By Matthew DeFour

A new road project serving the $10 billion Foxconn plant in Racine County could reduce funding for other state roads by as much as $90 million in the current budget, according to the Legislative Fiscal Bureau.

The reduction leaves state highway rehabilitation funding as much as $870 million short of the $2.4 billion per biennium the Department of Transportation estimates is needed to maintain road conditions at current levels for the next decade.

According to the DOT, 79 percent of state highways were in fair or better condition as of December 2016. Gov. Scott Walker proposed funding state highways at $1.7 billion in the current budget, which, if maintained at that level for a decade, would have resulted in 61.7 percent of roads being in fair or better condition by July 2028.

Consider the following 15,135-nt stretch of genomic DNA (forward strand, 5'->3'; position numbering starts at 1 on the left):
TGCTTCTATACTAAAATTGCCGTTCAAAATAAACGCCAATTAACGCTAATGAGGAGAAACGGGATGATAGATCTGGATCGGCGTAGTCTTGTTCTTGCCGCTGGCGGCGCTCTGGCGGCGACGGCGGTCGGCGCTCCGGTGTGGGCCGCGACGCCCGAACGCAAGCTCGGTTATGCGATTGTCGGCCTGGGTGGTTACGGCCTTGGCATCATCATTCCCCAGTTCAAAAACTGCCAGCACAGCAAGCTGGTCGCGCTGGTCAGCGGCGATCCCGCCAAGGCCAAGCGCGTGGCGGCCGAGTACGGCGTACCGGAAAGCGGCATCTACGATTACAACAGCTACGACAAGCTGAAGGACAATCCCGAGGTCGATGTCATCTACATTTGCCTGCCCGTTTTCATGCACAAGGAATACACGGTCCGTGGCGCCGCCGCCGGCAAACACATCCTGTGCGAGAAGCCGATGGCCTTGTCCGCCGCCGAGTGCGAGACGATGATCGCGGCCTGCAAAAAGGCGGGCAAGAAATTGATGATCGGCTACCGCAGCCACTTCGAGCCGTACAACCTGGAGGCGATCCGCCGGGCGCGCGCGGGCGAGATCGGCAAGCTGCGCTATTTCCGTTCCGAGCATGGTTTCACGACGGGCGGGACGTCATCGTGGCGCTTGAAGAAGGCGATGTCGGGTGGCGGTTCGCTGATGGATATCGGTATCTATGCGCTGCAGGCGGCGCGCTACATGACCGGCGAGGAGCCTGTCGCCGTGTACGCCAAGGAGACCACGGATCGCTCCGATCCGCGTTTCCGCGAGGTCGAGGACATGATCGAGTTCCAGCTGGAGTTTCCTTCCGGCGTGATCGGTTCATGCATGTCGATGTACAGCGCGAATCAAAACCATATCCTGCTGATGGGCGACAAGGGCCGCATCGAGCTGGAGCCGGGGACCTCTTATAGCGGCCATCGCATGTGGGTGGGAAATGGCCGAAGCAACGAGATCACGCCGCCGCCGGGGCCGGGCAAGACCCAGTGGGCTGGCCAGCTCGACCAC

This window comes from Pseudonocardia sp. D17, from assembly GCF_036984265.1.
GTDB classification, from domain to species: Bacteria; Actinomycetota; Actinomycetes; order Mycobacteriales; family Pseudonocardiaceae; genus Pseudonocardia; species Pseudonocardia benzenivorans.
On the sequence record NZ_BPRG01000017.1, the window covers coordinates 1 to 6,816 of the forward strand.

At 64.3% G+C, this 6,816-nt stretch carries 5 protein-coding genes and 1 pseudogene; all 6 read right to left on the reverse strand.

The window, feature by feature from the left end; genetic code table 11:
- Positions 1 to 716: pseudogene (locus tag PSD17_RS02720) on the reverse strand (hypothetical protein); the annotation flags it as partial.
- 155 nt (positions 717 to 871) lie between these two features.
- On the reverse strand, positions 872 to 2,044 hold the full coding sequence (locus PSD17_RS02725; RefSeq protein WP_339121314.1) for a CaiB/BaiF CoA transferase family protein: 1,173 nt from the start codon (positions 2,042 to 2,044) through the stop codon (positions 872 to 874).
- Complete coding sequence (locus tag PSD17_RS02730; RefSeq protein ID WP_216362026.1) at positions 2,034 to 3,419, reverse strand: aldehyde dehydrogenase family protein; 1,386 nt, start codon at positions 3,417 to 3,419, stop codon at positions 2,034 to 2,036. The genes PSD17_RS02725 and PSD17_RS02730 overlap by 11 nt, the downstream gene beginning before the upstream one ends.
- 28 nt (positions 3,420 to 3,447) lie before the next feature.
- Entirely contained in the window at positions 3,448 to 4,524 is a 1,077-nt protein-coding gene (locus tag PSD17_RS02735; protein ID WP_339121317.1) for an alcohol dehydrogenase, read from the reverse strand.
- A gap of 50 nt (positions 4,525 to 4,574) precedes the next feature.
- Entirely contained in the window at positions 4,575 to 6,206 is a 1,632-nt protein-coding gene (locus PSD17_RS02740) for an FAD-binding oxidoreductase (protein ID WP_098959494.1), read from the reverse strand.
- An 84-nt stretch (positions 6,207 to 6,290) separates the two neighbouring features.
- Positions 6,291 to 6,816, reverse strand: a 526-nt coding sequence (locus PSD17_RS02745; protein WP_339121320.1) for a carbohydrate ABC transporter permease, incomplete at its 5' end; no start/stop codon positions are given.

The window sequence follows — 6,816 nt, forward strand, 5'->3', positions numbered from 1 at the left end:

However, the Legislature reduced Walker's proposed funding level to $1.62 billion and the Foxconn road project could reduce it even further to $1.53 billion.

The nonpartisan fiscal bureau reported in December the Foxconn road project could siphon $134 million from other road projects. Earlier this month the DOT responded to questions from Democratic lawmakers about the reduction, saying it had achieved project savings of $127.7 million in 2017.

A new fiscal bureau memo obtained by Democratic lawmakers and provided to the Wisconsin State Journal says the department is counting $105 million the Legislature authorized for other road projects.

The memo says there has been only about $32 million in highway savings identified so far, much of which isn't included in the DOT's figure. Given what Foxconn project costs are expected in the current biennium, the state program that pays for highway maintenance could be down anywhere from $70 million to $90 million.

The Taiwanese manufacturer is getting up to $3 billion in state tax credits and $764 million in local property tax incentives, plus a $408 million expansion of Interstate 94, to construct a $10 billion liquid-crystal display plant expected to employ as many as 13,000 people.

(c)2018 The Wisconsin State Journal (Madison, Wis.)